Gangs of New York (2002)
I took the father, now I’ll take the son.
— Bill the Butcher
I have been meaning to watch Martin Scorsese’s Gangs of New York, but I didn’t want to devote the time to it. When I saw the “Top Five Irish Films” on Matt’s site, CyniCritics, I thought I would visit this movie. It stirred up controversy when it was campaign to pick up any of its ten Oscar nominations in 2002 when it something happened to make it shut out in every single category. I felt bad that it went home empty-handed. Looking at it now, I kinda see why.
Taking place during Civil War era New York City, the film focuses on Amsterdam Vallon (Leonardo DiCaprio), a man returning back to his old stomping ground at the Five Points. where sixteen years earlier, he witnessed his father, Priest Vallon (Liam Neeson), the leader of the Dead Rabbits get killed by a rival gang leader, the head of the Natives, William “Bill the Butcher” Cutting (Daniel Day-Lewis).
An old friend of his, Johnny (Henry Thomas) tells about the disintegration of the city. The name “Dead Rabbits” was never spoken of again. The members of the Dead Rabbits integrated into the Natives. The city has been divided with no clear leader to rise up against Bill and his regime. The climate of the city is ripe with tension from the Natives having boatloads of Irishman coming to the city, blacks being somewhat free and Abraham Lincoln being vilified as a traitor.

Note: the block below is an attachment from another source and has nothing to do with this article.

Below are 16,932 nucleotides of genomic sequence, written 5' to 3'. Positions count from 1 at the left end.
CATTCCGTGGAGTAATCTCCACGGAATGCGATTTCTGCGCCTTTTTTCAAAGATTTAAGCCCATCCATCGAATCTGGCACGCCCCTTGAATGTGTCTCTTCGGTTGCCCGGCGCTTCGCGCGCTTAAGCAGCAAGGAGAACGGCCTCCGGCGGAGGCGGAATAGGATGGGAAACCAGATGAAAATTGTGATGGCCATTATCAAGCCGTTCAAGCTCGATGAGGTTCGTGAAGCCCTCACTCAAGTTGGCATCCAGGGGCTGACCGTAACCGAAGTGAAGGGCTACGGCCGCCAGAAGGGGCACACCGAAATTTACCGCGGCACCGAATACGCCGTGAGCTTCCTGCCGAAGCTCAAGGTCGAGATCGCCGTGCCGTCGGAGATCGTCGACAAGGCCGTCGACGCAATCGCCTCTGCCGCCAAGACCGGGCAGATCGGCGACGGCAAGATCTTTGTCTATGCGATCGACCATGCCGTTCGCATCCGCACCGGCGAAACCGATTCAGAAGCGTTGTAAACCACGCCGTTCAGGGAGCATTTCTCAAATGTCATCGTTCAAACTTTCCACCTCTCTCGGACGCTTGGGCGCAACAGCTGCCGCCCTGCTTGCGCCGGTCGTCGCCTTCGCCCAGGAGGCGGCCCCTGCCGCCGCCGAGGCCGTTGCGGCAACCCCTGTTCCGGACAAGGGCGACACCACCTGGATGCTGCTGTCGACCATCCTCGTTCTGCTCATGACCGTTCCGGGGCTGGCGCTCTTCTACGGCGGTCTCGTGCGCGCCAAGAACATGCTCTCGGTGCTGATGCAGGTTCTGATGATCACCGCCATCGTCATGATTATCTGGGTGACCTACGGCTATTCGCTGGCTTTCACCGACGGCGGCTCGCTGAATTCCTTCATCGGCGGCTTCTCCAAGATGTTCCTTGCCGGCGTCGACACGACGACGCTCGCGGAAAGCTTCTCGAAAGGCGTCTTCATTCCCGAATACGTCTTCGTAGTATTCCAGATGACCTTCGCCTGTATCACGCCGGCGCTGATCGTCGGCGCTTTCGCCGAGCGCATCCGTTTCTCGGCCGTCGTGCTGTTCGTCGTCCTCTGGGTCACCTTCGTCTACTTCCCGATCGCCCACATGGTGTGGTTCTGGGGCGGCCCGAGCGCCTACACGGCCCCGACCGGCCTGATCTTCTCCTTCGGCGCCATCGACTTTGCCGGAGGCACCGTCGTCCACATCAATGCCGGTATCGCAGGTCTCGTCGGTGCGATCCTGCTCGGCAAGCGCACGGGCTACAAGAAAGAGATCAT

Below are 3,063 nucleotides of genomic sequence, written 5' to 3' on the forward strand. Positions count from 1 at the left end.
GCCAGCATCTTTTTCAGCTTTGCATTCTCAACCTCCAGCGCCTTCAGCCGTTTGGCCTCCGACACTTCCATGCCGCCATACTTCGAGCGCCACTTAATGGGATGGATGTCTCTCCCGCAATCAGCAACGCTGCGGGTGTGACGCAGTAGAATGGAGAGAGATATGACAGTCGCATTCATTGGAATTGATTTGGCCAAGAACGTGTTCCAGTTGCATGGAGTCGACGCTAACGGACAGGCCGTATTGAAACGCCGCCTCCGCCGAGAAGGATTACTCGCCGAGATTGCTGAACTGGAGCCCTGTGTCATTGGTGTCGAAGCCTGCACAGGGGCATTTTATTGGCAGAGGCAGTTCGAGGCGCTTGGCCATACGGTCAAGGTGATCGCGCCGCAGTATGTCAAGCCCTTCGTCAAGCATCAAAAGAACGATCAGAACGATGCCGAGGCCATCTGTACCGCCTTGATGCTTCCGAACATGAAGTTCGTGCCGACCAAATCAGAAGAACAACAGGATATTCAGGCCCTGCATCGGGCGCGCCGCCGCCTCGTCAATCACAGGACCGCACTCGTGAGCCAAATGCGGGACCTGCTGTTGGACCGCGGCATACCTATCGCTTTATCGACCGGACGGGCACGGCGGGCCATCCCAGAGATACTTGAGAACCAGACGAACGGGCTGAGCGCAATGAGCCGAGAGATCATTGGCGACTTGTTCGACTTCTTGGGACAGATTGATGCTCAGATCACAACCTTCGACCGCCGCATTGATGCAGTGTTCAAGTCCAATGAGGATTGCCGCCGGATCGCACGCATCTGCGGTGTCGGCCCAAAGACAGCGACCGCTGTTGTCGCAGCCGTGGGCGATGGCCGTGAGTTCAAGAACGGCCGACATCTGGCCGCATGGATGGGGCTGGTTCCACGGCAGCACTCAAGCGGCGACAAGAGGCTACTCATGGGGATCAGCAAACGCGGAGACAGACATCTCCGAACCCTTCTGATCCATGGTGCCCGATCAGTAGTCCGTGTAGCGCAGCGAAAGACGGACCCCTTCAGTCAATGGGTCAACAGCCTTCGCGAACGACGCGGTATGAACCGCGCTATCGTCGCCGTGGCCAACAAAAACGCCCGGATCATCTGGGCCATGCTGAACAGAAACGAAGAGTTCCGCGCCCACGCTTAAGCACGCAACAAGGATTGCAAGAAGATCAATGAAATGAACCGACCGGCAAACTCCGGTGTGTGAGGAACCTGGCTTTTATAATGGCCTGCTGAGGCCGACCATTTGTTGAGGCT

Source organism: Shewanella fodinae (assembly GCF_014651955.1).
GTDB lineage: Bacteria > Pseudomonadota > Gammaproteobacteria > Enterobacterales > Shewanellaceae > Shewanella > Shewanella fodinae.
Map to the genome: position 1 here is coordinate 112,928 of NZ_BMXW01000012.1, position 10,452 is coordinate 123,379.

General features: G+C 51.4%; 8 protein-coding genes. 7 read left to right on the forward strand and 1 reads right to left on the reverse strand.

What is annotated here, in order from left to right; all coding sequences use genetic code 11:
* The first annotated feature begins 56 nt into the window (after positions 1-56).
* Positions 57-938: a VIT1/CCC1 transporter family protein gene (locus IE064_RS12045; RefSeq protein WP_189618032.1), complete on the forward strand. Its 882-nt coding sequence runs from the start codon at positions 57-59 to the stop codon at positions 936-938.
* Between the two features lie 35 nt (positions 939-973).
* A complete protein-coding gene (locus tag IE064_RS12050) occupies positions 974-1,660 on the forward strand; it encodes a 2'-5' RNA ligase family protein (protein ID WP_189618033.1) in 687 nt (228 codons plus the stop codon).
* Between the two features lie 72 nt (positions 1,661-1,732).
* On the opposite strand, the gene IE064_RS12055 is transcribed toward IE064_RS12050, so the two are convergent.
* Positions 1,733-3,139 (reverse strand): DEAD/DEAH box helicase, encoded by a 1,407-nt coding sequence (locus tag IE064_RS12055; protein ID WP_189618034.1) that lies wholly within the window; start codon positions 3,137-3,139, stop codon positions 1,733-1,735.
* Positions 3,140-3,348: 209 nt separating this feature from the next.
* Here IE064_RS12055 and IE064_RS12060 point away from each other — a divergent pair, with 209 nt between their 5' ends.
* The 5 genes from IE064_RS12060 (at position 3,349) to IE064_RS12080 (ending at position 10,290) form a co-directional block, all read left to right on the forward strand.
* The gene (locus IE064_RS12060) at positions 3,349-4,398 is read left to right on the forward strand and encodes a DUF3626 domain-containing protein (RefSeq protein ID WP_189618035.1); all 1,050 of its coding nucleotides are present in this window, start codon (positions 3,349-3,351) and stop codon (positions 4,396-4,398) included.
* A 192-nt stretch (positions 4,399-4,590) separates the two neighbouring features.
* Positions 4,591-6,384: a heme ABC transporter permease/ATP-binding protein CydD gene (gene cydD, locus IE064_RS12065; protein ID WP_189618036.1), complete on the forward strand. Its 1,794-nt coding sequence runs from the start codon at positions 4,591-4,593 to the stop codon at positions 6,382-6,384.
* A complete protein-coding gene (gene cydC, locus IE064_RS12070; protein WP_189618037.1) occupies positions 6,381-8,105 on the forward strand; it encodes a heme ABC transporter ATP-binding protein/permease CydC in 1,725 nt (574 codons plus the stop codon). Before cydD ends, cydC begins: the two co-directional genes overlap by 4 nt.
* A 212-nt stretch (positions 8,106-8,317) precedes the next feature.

After the duo loots a house where rival fire bridges are fighting to see who would put out the fire, they bump into Bill. Bill doesn’t know anything about the son of Priest Vallon coming back, even though his gang sent him away to Hellgate: House of Reform. Every year, Bill pays tribute to the anniversary of killing Priest in a ritual every year, which he relays to his new protégé, Amsterdam that he lets him run his shady dealings.
Amsterdam tries to live out the adage, “Keep your friends close and your enemies closer.” As an assassin tried to kill Bill, Amsterdam stops him for succeeding in what he wanted to do. They become closer. When an ally betrays Amsterdam, he is forced to regroup the old gang to rise up against Bill.
I know that Scorsese wanted to make a movie that chronicle the shaping of New York City the way that is today. I get it, but I thought this movie did not get the point across. I did not care about any of the characters. It was a typical revenge story set in the 19th century. I spent almost three hours of buildup to get premature ejaculation. What I mean by that is that I thought the big showdown was anti-climatic. Shit. It was literally two minutes. What a disappointment.
Judgment: Have you read my last paragraph?
Posted on March 26, 2010, in 2002, Academy Award Nominee, Crime, Drama and tagged Brendan Gleeson, Cameron Diaz, Daniel Day-Lewis, Eddie Marsan, Gangs of New York, Gary Lewis, Henry Thomas, Jim Broadbent, John C. Reilly, Leonardo DiCaprio, Liam Neeson, Martin Scorsese. Bookmark the permalink. 11 Comments.